Local non-profits give art a permanent home at the Stanley Isaacs Center
Yorkville Some of New York City’s most famed cultural institutions call the Upper East Side home, with the Metropolitan Museum of Art, the Guggenheim Museum and the National Academy peppering Museum Mile along Fifth Avenue. The Frick Collection, the Whitney Museum and a slew of prestigious art galleries populate the uptown blocks as well.
But for many residents, access isn’t synonymous with proximity.
The Stanley M. Isaacs Neighborhood Center, a social services and community organization with a base at the New York City Housing Authority’s Holmes Towers and Isaacs Houses on First Avenue and 93rd Street, is working to make New York’s cultural landscape more accessible to some of the city’s youngest residents. The Isaacs Center has partnered with Art Connects New York, an organization that brings artwork to social service agencies, to place a permanent installation in its youth center. The exhibition, “Animalis,” focuses on nature and the environment and introduces the work of 18 contemporary artists to the center.
The exhibition opened on Thursday, May 15, and was curated by Kirsten Flaherty, a Queens-based printmaker who pulled together friends and colleagues to donate pieces to the exhibition.
“I really wanted to show the kids, just kind of expose them to all the different kinds of mediums of printmaking,” said Flaherty, who studied at the School of Visual Arts. “When I was growing up, I didn’t even hear about printmaking until college, and then I just kind of fell in love with it. So I thought it would be a great thing to show the kids it’s an option.”
Of the 70 elementary school children the Isaacs Center serves in its after-school program, around 60 live in the surrounding Holmes Towers and Isaacs Houses, many of whom attend the Yorkville Community School six blocks south.
“When we have young people who go to school a few blocks away and come to our after-school program, that can be a very narrow slice of the world,” said Greg Morris, president and executive director of the Isaacs Center. “We’re bringing the culture here and that then inspires us to open up our doors and keep encouraging our young people to see the world as a much larger space.”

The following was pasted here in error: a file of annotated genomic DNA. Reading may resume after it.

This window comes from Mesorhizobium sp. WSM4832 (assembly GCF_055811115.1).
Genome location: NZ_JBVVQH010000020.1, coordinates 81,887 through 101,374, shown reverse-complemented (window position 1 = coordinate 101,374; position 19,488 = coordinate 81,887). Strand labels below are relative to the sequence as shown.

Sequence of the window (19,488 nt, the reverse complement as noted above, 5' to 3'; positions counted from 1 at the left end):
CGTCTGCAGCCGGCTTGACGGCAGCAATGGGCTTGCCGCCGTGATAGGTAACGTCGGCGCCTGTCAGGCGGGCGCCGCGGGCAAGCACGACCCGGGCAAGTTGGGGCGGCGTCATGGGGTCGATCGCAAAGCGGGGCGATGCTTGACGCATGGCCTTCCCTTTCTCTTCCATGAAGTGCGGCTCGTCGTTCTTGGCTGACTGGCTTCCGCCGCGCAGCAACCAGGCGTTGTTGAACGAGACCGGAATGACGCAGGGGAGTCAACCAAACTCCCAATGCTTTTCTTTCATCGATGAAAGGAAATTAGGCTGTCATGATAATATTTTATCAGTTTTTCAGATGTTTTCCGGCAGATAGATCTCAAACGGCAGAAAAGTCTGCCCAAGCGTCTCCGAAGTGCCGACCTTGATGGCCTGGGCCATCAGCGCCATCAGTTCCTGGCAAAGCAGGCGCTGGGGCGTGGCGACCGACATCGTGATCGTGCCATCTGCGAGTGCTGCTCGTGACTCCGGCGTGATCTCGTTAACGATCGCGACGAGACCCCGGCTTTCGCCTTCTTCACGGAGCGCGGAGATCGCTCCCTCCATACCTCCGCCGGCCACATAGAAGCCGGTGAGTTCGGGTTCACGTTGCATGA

The center, located on the first floor of a NYCHA residence, wasn’t especially inviting, Morris said, and in preparation for the installation, Isaacs Center staff gave the center fresh coats of red, white and blue paint, and brought in plants and comfortable furniture to warm up the environment. The youth center includes classrooms and a small library, and the artwork lines the red-walled hallway. The print-heavy installation includes many black-and-white pieces, including Flaherty’s “Footprint II,” an etching of a pensive, curious monkey.
As part of the partnership, Flaherty and her fellow artists will return to the center this summer for silkscreen workshops. Nadine Butterfield, an artist involved in the exhibition, works with children at New York-Presbyterian Hospital and recognizes the essential benefits of bringing art to young people.
“They don’t quite yet have the vocabulary for things, and art comes from a wordless place,” Butterfield said at the show’s opening. “For myself growing up it was a therapy for me. It opens our eyes to a different world, just like books do.”
The Isaacs Center also operates a senior program, provides youth employment and job training and delivers food through Meals on Wheels. Though open to any resident in the five boroughs, many of those served at the Isaacs Center live in NYCHA housing or are underemployed, and the center embraces the immediate community in the adjacent housing developments.
While New York is a fine art and cultural mecca, more than 25 percent of the city’s public middle and high schools do not employ a full-time certified art teacher.
“Our job is to equalize opportunities for children and families who are working poor, who are struggling, who are trying very hard to make ends meet,” said Morris. “A family might not have the opportunity or time or resources to visit museums and get exposed to all this different culture. If the family can’t do it, and if the school can’t do it, we have to provide that space for the children we serve.”
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